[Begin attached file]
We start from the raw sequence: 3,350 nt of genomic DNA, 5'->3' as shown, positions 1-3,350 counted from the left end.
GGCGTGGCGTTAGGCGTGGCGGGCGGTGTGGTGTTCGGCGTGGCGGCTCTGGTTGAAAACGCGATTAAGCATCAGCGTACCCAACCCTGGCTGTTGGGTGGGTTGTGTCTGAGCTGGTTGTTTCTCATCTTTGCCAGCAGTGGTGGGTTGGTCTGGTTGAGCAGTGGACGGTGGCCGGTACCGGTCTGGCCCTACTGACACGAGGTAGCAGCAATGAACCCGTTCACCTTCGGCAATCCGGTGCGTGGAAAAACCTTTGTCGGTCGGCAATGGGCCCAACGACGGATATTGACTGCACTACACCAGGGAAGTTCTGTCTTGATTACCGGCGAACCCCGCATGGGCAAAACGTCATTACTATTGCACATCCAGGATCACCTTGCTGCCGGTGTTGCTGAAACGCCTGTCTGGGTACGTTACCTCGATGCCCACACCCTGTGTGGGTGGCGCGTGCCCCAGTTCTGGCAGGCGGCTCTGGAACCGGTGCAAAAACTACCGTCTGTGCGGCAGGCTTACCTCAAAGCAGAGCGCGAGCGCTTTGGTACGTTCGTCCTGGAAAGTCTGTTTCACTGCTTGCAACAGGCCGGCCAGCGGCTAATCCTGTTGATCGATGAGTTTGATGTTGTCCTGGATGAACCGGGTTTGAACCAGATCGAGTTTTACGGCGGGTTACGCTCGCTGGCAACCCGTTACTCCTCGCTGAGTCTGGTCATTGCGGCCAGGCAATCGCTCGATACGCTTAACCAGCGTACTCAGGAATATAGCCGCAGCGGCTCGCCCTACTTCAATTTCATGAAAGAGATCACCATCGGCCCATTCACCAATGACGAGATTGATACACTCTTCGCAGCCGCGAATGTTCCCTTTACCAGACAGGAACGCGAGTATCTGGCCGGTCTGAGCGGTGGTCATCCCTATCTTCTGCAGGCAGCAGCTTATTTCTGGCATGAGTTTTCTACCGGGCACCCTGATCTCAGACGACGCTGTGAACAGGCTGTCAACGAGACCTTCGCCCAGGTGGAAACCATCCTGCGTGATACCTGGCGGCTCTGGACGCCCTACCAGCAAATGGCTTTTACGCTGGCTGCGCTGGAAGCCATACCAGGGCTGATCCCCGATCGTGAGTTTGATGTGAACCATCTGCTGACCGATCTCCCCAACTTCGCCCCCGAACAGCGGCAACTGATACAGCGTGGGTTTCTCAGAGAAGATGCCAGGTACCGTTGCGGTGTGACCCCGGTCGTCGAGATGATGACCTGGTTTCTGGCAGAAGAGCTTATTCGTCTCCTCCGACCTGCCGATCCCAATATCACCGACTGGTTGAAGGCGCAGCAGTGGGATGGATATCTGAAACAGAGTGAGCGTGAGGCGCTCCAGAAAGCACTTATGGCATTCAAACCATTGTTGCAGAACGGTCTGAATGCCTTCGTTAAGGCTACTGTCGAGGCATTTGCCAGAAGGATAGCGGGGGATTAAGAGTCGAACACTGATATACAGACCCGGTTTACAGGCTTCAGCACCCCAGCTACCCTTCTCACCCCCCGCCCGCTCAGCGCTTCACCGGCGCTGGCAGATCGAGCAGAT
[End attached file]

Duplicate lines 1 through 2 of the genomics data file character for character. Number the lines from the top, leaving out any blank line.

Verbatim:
We start from the raw sequence: 3,350 nt of genomic DNA, 5'->3' as shown, positions 1-3,350 counted from the left end.
GGCGTGGCGTTAGGCGTGGCGGGCGGTGTGGTGTTCGGCGTGGCGGCTCTGGTTGAAAACGCGATTAAGCATCAGCGTACCCAACCCTGGCTGTTGGGTGGGTTGTGTCTGAGCTGGTTGTTTCTCATCTTTGCCAGCAGTGGTGGGTTGGTCTGGTTGAGCAGTGGACGGTGGCCGGTACCGGTCTGGCCCTACTGACACGAGGTAGCAGCAATGAACCCGTTCACCTTCGGCAATCCGGTGCGTGGAAAAACCTTTGTCGGTCGGCAATGGGCCCAACGACGGATATTGACTGCACTACACCAGGGAAGTTCTGTCTTGATTACCGGCGAACCCCGCATGGGCAAAACGTCATTACTATTGCACATCCAGGATCACCTTGCTGCCGGTGTTGCTGAAACGCCTGTCTGGGTACGTTACCTCGATGCCCACACCCTGTGTGGGTGGCGCGTGCCCCAGTTCTGGCAGGCGGCTCTGGAACCGGTGCAAAAACTACCGTCTGTGCGGCAGGCTTACCTCAAAGCAGAGCGCGAGCGCTTTGGTACGTTCGTCCTGGAAAGTCTGTTTCACTGCTTGCAACAGGCCGGCCAGCGGCTAATCCTGTTGATCGATGAGTTTGATGTTGTCCTGGATGAACCGGGTTTGAACCAGATCGAGTTTTACGGCGGGTTACGCTCGCTGGCAACCCGTTACTCCTCGCTGAGTCTGGTCATTGCGGCCAGGCAATCGCTCGATACGCTTAACCAGCGTACTCAGGAATATAGCCGCAGCGGCTCGCCCTACTTCAATTTCATGAAAGAGATCACCATCGGCCCATTCACCAATGACGAGATTGATACACTCTTCGCAGCCGCGAATGTTCCCTTTACCAGACAGGAACGCGAGTATCTGGCCGGTCTGAGCGGTGGTCATCCCTATCTTCTGCAGGCAGCAGCTTATTTCTGGCATGAGTTTTCTACCGGGCACCCTGATCTCAGACGACGCTGTGAACAGGCTGTCAACGAGACCTTCGCCCAGGTGGAAACCATCCTGCGTGATACCTGGCGGCTCTGGACGCCCTACCAGCAAATGGCTTTTACGCTGGCTGCGCTGGAAGCCATACCAGGGCTGATCCCCGATCGTGAGTTTGATGTGAACCATCTGCTGACCGATCTCCCCAACTTCGCCCCCGAACAGCGGCAACTGATACAGCGTGGGTTTCTCAGAGAAGATGCCAGGTACCGTTGCGGTGTGACCCCGGTCGTCGAGATGATGACCTGGTTTCTGGCAGAAGAGCTTATTCGTCTCCTCCGACCTGCCGATCCCAATATCACCGACTGGTTGAAGGCGCAGCAGTGGGATGGATATCTGAAACAGAGTGAGCGTGAGGCGCTCCAGAAAGCACTTATGGCATTCAAACCATTGTTGCAGAACGGTCTGAATGCCTTCGTTAAGGCTACTGTCGAGGCATTTGCCAGAAGGATAGCGGGGGATTAAGAGTCGAACACTGATATACAGACCCGGTTTACAGGCTTCAGCACCCCAGCTACCCTTCTCACCCCCCGCCCGCTCAGCGCTTCACCGGCGCTGGCAGATCGAGCAGAT